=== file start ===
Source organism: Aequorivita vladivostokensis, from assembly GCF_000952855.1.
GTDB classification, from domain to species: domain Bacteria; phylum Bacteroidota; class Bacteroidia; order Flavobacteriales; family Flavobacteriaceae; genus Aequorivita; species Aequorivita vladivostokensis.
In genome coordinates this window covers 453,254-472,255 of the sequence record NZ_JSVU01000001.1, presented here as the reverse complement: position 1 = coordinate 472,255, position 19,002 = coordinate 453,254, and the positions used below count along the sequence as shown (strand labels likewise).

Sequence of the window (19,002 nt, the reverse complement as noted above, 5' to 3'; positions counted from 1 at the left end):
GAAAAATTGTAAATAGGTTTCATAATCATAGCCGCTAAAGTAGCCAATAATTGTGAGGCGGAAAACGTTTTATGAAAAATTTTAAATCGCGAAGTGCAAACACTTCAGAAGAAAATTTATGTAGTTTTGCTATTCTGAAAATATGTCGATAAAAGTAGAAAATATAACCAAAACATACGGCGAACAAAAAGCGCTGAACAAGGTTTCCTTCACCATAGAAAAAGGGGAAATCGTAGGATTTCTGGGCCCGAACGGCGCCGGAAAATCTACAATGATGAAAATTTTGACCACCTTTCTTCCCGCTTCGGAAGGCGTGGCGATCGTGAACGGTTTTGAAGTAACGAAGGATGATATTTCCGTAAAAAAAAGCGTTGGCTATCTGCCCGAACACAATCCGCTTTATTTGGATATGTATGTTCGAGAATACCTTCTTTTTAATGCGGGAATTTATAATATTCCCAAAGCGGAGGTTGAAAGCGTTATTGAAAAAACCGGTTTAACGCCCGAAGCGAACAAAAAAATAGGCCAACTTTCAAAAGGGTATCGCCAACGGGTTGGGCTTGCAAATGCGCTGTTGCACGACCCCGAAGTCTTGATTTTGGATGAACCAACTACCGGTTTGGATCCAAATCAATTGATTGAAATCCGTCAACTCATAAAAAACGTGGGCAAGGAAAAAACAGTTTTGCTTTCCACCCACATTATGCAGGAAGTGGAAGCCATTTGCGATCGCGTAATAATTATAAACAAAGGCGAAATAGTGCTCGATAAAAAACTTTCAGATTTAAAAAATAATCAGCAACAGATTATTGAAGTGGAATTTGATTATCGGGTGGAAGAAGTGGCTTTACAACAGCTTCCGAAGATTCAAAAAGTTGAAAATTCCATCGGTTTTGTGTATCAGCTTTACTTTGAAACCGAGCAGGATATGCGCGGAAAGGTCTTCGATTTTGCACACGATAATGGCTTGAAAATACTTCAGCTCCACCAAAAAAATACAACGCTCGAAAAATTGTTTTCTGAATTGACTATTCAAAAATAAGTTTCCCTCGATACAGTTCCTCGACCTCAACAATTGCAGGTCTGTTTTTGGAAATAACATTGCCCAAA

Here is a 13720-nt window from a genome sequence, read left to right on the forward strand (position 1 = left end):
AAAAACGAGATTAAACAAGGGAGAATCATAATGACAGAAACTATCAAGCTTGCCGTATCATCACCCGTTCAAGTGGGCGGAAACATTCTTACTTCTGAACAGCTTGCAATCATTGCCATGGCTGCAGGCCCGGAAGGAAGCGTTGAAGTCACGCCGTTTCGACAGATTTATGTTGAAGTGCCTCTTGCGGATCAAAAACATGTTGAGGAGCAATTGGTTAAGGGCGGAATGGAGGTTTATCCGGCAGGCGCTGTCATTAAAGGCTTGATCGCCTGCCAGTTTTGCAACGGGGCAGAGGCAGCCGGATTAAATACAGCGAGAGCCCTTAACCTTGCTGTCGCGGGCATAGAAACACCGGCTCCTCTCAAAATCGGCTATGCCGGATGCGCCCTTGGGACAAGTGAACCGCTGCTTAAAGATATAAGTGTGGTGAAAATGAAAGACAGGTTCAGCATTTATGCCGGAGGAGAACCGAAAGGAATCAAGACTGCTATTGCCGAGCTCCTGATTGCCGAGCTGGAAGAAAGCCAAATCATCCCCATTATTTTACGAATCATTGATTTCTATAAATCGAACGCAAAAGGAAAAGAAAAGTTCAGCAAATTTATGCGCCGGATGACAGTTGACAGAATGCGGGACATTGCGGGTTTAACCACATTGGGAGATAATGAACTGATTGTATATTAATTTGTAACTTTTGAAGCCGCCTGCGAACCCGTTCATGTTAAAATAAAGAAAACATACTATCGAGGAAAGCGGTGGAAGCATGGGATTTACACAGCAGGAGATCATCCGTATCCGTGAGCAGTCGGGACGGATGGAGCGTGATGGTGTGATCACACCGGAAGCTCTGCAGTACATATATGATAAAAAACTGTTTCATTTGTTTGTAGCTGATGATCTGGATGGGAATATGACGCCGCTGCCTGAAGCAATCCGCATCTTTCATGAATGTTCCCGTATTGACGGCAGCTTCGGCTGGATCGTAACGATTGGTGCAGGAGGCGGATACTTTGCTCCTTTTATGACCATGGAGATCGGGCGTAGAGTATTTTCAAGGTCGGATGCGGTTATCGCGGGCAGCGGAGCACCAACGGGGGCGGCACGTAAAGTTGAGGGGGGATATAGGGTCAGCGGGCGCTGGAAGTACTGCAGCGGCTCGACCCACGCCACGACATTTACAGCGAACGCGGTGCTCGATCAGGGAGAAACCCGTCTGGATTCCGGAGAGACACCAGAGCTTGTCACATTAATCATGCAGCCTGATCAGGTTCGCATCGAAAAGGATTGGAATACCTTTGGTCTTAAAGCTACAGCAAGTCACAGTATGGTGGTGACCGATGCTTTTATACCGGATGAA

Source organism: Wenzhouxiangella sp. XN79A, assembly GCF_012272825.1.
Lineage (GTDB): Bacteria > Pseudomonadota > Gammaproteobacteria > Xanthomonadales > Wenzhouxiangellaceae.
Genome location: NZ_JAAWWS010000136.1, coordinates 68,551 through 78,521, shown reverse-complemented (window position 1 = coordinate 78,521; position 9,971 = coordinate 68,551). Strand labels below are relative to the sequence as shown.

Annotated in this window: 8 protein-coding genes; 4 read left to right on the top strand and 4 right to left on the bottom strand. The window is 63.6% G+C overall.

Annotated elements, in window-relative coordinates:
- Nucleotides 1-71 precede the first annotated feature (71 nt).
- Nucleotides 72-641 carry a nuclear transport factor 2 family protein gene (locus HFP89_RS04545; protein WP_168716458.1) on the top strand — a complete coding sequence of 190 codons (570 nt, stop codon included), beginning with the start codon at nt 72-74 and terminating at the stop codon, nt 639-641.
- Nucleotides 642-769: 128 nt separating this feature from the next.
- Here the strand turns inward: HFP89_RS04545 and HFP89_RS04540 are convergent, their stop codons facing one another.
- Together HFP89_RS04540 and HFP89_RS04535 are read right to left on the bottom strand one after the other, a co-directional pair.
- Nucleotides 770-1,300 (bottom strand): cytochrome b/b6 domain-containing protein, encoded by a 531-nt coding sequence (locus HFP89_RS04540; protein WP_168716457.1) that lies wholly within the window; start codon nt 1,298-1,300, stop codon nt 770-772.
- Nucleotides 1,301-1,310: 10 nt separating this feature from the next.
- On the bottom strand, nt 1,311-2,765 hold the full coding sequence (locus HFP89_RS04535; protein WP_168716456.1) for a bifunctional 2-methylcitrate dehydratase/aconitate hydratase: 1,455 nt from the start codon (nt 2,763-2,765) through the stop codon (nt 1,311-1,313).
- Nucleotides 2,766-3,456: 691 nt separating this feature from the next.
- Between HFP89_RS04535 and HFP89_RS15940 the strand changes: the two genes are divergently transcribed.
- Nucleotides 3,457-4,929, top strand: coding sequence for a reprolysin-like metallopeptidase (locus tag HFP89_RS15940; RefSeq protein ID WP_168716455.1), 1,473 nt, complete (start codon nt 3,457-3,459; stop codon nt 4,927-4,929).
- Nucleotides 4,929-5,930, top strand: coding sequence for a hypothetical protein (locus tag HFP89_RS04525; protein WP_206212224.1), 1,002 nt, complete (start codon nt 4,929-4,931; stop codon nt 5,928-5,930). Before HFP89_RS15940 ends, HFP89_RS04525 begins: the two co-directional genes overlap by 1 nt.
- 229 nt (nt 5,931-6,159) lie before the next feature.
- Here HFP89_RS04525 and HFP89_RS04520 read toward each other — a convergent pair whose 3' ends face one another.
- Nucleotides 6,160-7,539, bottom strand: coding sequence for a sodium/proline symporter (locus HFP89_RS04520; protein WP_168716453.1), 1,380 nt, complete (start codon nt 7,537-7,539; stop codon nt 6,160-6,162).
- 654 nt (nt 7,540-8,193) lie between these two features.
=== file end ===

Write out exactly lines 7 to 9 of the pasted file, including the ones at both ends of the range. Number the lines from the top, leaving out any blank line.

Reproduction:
AAAAACGAGATTAAACAAGGGAGAATCATAATGACAGAAACTATCAAGCTTGCCGTATCATCACCCGTTCAAGTGGGCGGAAACATTCTTACTTCTGAACAGCTTGCAATCATTGCCATGGCTGCAGGCCCGGAAGGAAGCGTTGAAGTCACGCCGTTTCGACAGATTTATGTTGAAGTGCCTCTTGCGGATCAAAAACATGTTGAGGAGCAATTGGTTAAGGGCGGAATGGAGGTTTATCCGGCAGGCGCTGTCATTAAAGGCTTGATCGCCTGCCAGTTTTGCAACGGGGCAGAGGCAGCCGGATTAAATACAGCGAGAGCCCTTAACCTTGCTGTCGCGGGCATAGAAACACCGGCTCCTCTCAAAATCGGCTATGCCGGATGCGCCCTTGGGACAAGTGAACCGCTGCTTAAAGATATAAGTGTGGTGAAAATGAAAGACAGGTTCAGCATTTATGCCGGAGGAGAACCGAAAGGAATCAAGACTGCTATTGCCGAGCTCCTGATTGCCGAGCTGGAAGAAAGCCAAATCATCCCCATTATTTTACGAATCATTGATTTCTATAAATCGAACGCAAAAGGAAAAGAAAAGTTCAGCAAATTTATGCGCCGGATGACAGTTGACAGAATGCGGGACATTGCGGGTTTAACCACATTGGGAGATAATGAACTGATTGTATATTAATTTGTAACTTTTGAAGCCGCCTGCGAACCCGTTCATGTTAAAATAAAGAAAACATACTATCGAGGAAAGCGGTGGAAGCATGGGATTTACACAGCAGGAGATCATCCGTATCCGTGAGCAGTCGGGACGGATGGAGCGTGATGGTGTGATCACACCGGAAGCTCTGCAGTACATATATGATAAAAAACTGTTTCATTTGTTTGTAGCTGATGATCTGGATGGGAATATGACGCCGCTGCCTGAAGCAATCCGCATCTTTCATGAATGTTCCCGTATTGACGGCAGCTTCGGCTGGATCGTAACGATTGGTGCAGGAGGCGGATACTTTGCTCCTTTTATGACCATGGAGATCGGGCGTAGAGTATTTTCAAGGTCGGATGCGGTTATCGCGGGCAGCGGAGCACCAACGGGGGCGGCACGTAAAGTTGAGGGGGGATATAGGGTCAGCGGGCGCTGGAAGTACTGCAGCGGCTCGACCCACGCCACGACATTTACAGCGAACGCGGTGCTCGATCAGGGAGAAACCCGTCTGGATTCCGGAGAGACACCAGAGCTTGTCACATTAATCATGCAGCCTGATCAGGTTCGCATCGAAAAGGATTGGAATACCTTTGGTCTTAAAGCTACAGCAAGTCACAGTATGGTGGTGACCGATGCTTTTATACCGGATGAA

Source organism: Wenzhouxiangella sp. XN79A, assembly GCF_012272825.1.
Lineage (GTDB): Bacteria > Pseudomonadota > Gammaproteobacteria > Xanthomonadales > Wenzhouxiangellaceae.